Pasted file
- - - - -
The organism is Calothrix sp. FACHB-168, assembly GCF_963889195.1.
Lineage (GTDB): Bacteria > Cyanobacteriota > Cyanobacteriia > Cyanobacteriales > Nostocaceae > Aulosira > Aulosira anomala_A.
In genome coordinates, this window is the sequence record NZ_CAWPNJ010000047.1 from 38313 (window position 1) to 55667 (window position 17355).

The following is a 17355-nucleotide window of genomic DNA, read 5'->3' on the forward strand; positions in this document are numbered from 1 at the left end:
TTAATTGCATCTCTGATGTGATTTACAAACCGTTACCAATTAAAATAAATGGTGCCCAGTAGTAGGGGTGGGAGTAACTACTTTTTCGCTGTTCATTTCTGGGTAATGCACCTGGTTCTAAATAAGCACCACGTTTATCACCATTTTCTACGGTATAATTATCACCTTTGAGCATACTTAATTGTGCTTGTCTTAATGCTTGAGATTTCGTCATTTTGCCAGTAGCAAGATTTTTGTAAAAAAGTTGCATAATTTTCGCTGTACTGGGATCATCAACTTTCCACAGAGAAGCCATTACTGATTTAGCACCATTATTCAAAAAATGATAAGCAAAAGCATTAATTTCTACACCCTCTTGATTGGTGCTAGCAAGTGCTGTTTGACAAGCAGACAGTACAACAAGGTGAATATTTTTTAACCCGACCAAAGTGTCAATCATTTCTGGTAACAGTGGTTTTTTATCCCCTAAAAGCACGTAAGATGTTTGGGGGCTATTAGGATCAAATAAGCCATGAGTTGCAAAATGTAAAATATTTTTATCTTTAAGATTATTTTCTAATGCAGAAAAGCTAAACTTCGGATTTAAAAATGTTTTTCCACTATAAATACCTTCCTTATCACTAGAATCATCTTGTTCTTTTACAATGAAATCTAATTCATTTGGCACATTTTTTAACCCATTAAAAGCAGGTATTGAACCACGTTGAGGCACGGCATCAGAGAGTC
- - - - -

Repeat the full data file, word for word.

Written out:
The organism is Calothrix sp. FACHB-168, assembly GCF_963889195.1.
Lineage (GTDB): Bacteria > Cyanobacteriota > Cyanobacteriia > Cyanobacteriales > Nostocaceae > Aulosira > Aulosira anomala_A.
In genome coordinates, this window is the sequence record NZ_CAWPNJ010000047.1 from 38313 (window position 1) to 55667 (window position 17355).

The following is a 17355-nucleotide window of genomic DNA, read 5'->3' on the forward strand; positions in this document are numbered from 1 at the left end:
TTAATTGCATCTCTGATGTGATTTACAAACCGTTACCAATTAAAATAAATGGTGCCCAGTAGTAGGGGTGGGAGTAACTACTTTTTCGCTGTTCATTTCTGGGTAATGCACCTGGTTCTAAATAAGCACCACGTTTATCACCATTTTCTACGGTATAATTATCACCTTTGAGCATACTTAATTGTGCTTGTCTTAATGCTTGAGATTTCGTCATTTTGCCAGTAGCAAGATTTTTGTAAAAAAGTTGCATAATTTTCGCTGTACTGGGATCATCAACTTTCCACAGAGAAGCCATTACTGATTTAGCACCATTATTCAAAAAATGATAAGCAAAAGCATTAATTTCTACACCCTCTTGATTGGTGCTAGCAAGTGCTGTTTGACAAGCAGACAGTACAACAAGGTGAATATTTTTTAACCCGACCAAAGTGTCAATCATTTCTGGTAACAGTGGTTTTTTATCCCCTAAAAGCACGTAAGATGTTTGGGGGCTATTAGGATCAAATAAGCCATGAGTTGCAAAATGTAAAATATTTTTATCTTTAAGATTATTTTCTAATGCAGAAAAGCTAAACTTCGGATTTAAAAATGTTTTTCCACTATAAATACCTTCCTTATCACTAGAATCATCTTGTTCTTTTACAATGAAATCTAATTCATTTGGCACATTTTTTAACCCATTAAAAGCAGGTATTGAACCACGTTGAGGCACGGCATCAGAGAGTC